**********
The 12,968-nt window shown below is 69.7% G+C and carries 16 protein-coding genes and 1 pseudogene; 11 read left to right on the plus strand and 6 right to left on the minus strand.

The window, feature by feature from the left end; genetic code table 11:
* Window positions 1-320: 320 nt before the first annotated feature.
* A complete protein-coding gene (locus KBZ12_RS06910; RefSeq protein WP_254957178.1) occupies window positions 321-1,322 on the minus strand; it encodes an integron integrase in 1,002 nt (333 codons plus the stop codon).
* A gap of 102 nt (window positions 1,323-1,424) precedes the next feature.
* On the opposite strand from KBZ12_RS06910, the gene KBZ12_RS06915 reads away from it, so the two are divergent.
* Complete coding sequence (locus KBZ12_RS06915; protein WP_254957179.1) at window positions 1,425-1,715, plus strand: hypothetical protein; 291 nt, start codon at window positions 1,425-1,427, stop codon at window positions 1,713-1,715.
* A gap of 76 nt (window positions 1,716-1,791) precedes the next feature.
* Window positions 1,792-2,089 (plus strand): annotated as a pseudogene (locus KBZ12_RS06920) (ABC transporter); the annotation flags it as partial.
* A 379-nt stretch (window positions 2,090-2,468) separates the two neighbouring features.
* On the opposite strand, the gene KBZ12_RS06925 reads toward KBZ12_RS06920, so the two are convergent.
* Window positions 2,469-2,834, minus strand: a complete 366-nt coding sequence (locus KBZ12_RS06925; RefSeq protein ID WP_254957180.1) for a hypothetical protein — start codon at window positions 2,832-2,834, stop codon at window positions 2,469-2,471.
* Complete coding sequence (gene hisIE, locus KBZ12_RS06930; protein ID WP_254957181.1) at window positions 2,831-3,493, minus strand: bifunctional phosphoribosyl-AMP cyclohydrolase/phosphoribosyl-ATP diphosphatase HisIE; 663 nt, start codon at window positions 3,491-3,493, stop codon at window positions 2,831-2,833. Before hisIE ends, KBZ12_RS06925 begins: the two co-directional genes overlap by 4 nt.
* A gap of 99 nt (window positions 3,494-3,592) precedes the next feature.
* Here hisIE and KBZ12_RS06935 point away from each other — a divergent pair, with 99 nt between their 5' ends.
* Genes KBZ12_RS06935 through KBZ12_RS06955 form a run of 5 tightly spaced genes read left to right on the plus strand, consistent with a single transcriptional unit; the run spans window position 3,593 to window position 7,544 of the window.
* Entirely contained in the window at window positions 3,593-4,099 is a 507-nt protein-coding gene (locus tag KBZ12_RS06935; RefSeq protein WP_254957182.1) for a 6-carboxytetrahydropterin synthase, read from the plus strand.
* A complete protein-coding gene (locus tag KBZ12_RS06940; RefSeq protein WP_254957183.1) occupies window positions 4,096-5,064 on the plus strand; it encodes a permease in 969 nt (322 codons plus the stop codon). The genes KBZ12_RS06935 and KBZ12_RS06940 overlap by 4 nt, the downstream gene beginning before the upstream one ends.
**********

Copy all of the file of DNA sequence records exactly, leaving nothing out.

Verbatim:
The 12,968-nt window shown below is 69.7% G+C and carries 16 protein-coding genes and 1 pseudogene; 11 read left to right on the plus strand and 6 right to left on the minus strand.

The window, feature by feature from the left end; genetic code table 11:
* Window positions 1-320: 320 nt before the first annotated feature.
* A complete protein-coding gene (locus KBZ12_RS06910; RefSeq protein WP_254957178.1) occupies window positions 321-1,322 on the minus strand; it encodes an integron integrase in 1,002 nt (333 codons plus the stop codon).
* A gap of 102 nt (window positions 1,323-1,424) precedes the next feature.
* On the opposite strand from KBZ12_RS06910, the gene KBZ12_RS06915 reads away from it, so the two are divergent.
* Complete coding sequence (locus KBZ12_RS06915; protein WP_254957179.1) at window positions 1,425-1,715, plus strand: hypothetical protein; 291 nt, start codon at window positions 1,425-1,427, stop codon at window positions 1,713-1,715.
* A gap of 76 nt (window positions 1,716-1,791) precedes the next feature.
* Window positions 1,792-2,089 (plus strand): annotated as a pseudogene (locus KBZ12_RS06920) (ABC transporter); the annotation flags it as partial.
* A 379-nt stretch (window positions 2,090-2,468) separates the two neighbouring features.
* On the opposite strand, the gene KBZ12_RS06925 reads toward KBZ12_RS06920, so the two are convergent.
* Window positions 2,469-2,834, minus strand: a complete 366-nt coding sequence (locus KBZ12_RS06925; RefSeq protein ID WP_254957180.1) for a hypothetical protein — start codon at window positions 2,832-2,834, stop codon at window positions 2,469-2,471.
* Complete coding sequence (gene hisIE, locus KBZ12_RS06930; protein ID WP_254957181.1) at window positions 2,831-3,493, minus strand: bifunctional phosphoribosyl-AMP cyclohydrolase/phosphoribosyl-ATP diphosphatase HisIE; 663 nt, start codon at window positions 3,491-3,493, stop codon at window positions 2,831-2,833. Before hisIE ends, KBZ12_RS06925 begins: the two co-directional genes overlap by 4 nt.
* A gap of 99 nt (window positions 3,494-3,592) precedes the next feature.
* Here hisIE and KBZ12_RS06935 point away from each other — a divergent pair, with 99 nt between their 5' ends.
* Genes KBZ12_RS06935 through KBZ12_RS06955 form a run of 5 tightly spaced genes read left to right on the plus strand, consistent with a single transcriptional unit; the run spans window position 3,593 to window position 7,544 of the window.
* Entirely contained in the window at window positions 3,593-4,099 is a 507-nt protein-coding gene (locus tag KBZ12_RS06935; RefSeq protein WP_254957182.1) for a 6-carboxytetrahydropterin synthase, read from the plus strand.
* A complete protein-coding gene (locus tag KBZ12_RS06940; RefSeq protein WP_254957183.1) occupies window positions 4,096-5,064 on the plus strand; it encodes a permease in 969 nt (322 codons plus the stop codon). The genes KBZ12_RS06935 and KBZ12_RS06940 overlap by 4 nt, the downstream gene beginning before the upstream one ends.